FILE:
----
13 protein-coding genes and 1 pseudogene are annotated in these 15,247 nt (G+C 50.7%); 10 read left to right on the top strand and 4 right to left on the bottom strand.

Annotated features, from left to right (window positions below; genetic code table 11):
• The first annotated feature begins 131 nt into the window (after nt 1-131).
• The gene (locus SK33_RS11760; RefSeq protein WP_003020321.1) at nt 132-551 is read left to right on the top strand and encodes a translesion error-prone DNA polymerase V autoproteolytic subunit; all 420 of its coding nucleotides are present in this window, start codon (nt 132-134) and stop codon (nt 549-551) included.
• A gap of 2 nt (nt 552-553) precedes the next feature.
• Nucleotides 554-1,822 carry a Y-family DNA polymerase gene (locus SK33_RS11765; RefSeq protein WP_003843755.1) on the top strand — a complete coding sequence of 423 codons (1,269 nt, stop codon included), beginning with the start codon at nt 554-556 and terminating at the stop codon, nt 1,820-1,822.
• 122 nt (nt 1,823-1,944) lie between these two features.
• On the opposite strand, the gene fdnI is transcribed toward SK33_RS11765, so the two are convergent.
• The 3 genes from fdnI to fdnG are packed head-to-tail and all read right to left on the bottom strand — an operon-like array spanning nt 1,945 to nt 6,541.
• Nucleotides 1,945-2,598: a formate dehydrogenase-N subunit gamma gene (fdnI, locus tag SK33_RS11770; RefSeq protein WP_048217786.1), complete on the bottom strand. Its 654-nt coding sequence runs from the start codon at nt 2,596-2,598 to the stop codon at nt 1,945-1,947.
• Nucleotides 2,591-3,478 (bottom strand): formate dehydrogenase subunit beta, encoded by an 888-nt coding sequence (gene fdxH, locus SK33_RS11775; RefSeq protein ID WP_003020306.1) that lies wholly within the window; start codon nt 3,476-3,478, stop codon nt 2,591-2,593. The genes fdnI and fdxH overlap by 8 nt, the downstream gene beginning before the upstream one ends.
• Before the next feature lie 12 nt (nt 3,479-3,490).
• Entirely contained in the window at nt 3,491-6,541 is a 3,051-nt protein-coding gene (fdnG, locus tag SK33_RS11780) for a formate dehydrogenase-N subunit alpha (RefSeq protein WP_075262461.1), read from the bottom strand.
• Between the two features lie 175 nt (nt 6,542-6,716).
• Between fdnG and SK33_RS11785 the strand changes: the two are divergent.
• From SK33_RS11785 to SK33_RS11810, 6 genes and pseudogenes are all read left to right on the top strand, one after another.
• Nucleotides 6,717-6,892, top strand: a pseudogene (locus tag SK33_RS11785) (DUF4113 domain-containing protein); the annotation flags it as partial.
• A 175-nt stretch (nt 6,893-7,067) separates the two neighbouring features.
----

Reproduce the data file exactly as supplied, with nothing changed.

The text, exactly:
13 protein-coding genes and 1 pseudogene are annotated in these 15,247 nt (G+C 50.7%); 10 read left to right on the top strand and 4 right to left on the bottom strand.

Annotated features, from left to right (window positions below; genetic code table 11):
• The first annotated feature begins 131 nt into the window (after nt 1-131).
• The gene (locus SK33_RS11760; RefSeq protein WP_003020321.1) at nt 132-551 is read left to right on the top strand and encodes a translesion error-prone DNA polymerase V autoproteolytic subunit; all 420 of its coding nucleotides are present in this window, start codon (nt 132-134) and stop codon (nt 549-551) included.
• A gap of 2 nt (nt 552-553) precedes the next feature.
• Nucleotides 554-1,822 carry a Y-family DNA polymerase gene (locus SK33_RS11765; RefSeq protein WP_003843755.1) on the top strand — a complete coding sequence of 423 codons (1,269 nt, stop codon included), beginning with the start codon at nt 554-556 and terminating at the stop codon, nt 1,820-1,822.
• 122 nt (nt 1,823-1,944) lie between these two features.
• On the opposite strand, the gene fdnI is transcribed toward SK33_RS11765, so the two are convergent.
• The 3 genes from fdnI to fdnG are packed head-to-tail and all read right to left on the bottom strand — an operon-like array spanning nt 1,945 to nt 6,541.
• Nucleotides 1,945-2,598: a formate dehydrogenase-N subunit gamma gene (fdnI, locus tag SK33_RS11770; RefSeq protein WP_048217786.1), complete on the bottom strand. Its 654-nt coding sequence runs from the start codon at nt 2,596-2,598 to the stop codon at nt 1,945-1,947.
• Nucleotides 2,591-3,478 (bottom strand): formate dehydrogenase subunit beta, encoded by an 888-nt coding sequence (gene fdxH, locus SK33_RS11775; RefSeq protein ID WP_003020306.1) that lies wholly within the window; start codon nt 3,476-3,478, stop codon nt 2,591-2,593. The genes fdnI and fdxH overlap by 8 nt, the downstream gene beginning before the upstream one ends.
• Before the next feature lie 12 nt (nt 3,479-3,490).
• Entirely contained in the window at nt 3,491-6,541 is a 3,051-nt protein-coding gene (fdnG, locus tag SK33_RS11780) for a formate dehydrogenase-N subunit alpha (RefSeq protein WP_075262461.1), read from the bottom strand.
• Between the two features lie 175 nt (nt 6,542-6,716).
• Between fdnG and SK33_RS11785 the strand changes: the two are divergent.
• From SK33_RS11785 to SK33_RS11810, 6 genes and pseudogenes are all read left to right on the top strand, one after another.
• Nucleotides 6,717-6,892, top strand: a pseudogene (locus tag SK33_RS11785) (DUF4113 domain-containing protein); the annotation flags it as partial.
• A 175-nt stretch (nt 6,893-7,067) separates the two neighbouring features.